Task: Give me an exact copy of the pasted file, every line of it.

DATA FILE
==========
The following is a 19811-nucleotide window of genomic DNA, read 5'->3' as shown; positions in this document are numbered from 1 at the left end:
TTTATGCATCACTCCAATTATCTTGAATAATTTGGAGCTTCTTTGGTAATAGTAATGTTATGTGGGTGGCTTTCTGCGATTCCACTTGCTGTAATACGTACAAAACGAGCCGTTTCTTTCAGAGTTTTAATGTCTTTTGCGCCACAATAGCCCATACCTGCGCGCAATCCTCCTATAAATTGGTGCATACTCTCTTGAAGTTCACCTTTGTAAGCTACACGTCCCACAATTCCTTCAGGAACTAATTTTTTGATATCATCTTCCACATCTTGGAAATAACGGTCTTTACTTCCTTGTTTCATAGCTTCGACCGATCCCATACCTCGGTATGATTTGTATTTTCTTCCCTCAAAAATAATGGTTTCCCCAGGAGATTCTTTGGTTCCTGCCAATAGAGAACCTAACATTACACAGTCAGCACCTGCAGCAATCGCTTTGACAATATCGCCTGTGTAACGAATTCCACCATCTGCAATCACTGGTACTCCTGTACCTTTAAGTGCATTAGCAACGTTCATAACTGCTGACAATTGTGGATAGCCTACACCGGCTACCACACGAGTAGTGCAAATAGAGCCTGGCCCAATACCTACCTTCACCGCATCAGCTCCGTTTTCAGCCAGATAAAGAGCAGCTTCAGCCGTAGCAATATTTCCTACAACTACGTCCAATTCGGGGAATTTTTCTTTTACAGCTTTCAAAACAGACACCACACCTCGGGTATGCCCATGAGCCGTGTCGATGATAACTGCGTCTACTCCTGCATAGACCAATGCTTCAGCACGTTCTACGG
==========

The following is a 19811-nucleotide window of genomic DNA, read 5'->3' as shown; positions in this document are numbered from 1 at the left end:
TTTATGCATCACTCCAATTATCTTGAATAATTTGGAGCTTCTTTGGTAATAGTAATGTTATGTGGGTGGCTTTCTGCGATTCCACTTGCTGTAATACGTACAAAACGAGCCGTTTCTTTCAGAGTTTTAATGTCTTTTGCGCCACAATAGCCCATACCTGCGCGCAATCCTCCTATAAATTGGTGCATACTCTCTTGAAGTTCACCTTTGTAAGCTACACGTCCCACAATTCCTTCAGGAACTAATTTTTTGATATCATCTTCCACATCTTGGAAATAACGGTCTTTACTTCCTTGTTTCATAGCTTCGACCGATCCCATACCTCGGTATGATTTGTATTTTCTTCCCTCAAAAATAATGGTTTCCCCAGGAGATTCTTTGGTTCCTGCCAATAGAGAACCTAACATTACACAGTCAGCACCTGCAGCAATCGCTTTGACAATATCGCCTGTGTAACGAATTCCACCATCTGCAATCACTGGTACTCCTGTACCTTTAAGTGCATTAGCAACGTTCATAACTGCTGACAATTGTGGATAGCCTACACCGGCTACCACACGAGTAGTGCAAATAGAGCCTGGCCCAATACCTACCTTCACCGCATCAGCTCCGTTTTCAGCCAGATAAAGAGCAGCTTCAGCCGTAGCAATATTTCCTACAACTACGTCCAATTCGGGGAATTTTTCTTTTACAGCTTTCAAAACAGACACCACACCTCGGGTATGCCCATGAGCCGTGTCGATGATAACTGCGTCTACTCCTGCATAGACCAATGCTTCAGCACGTTCTACGG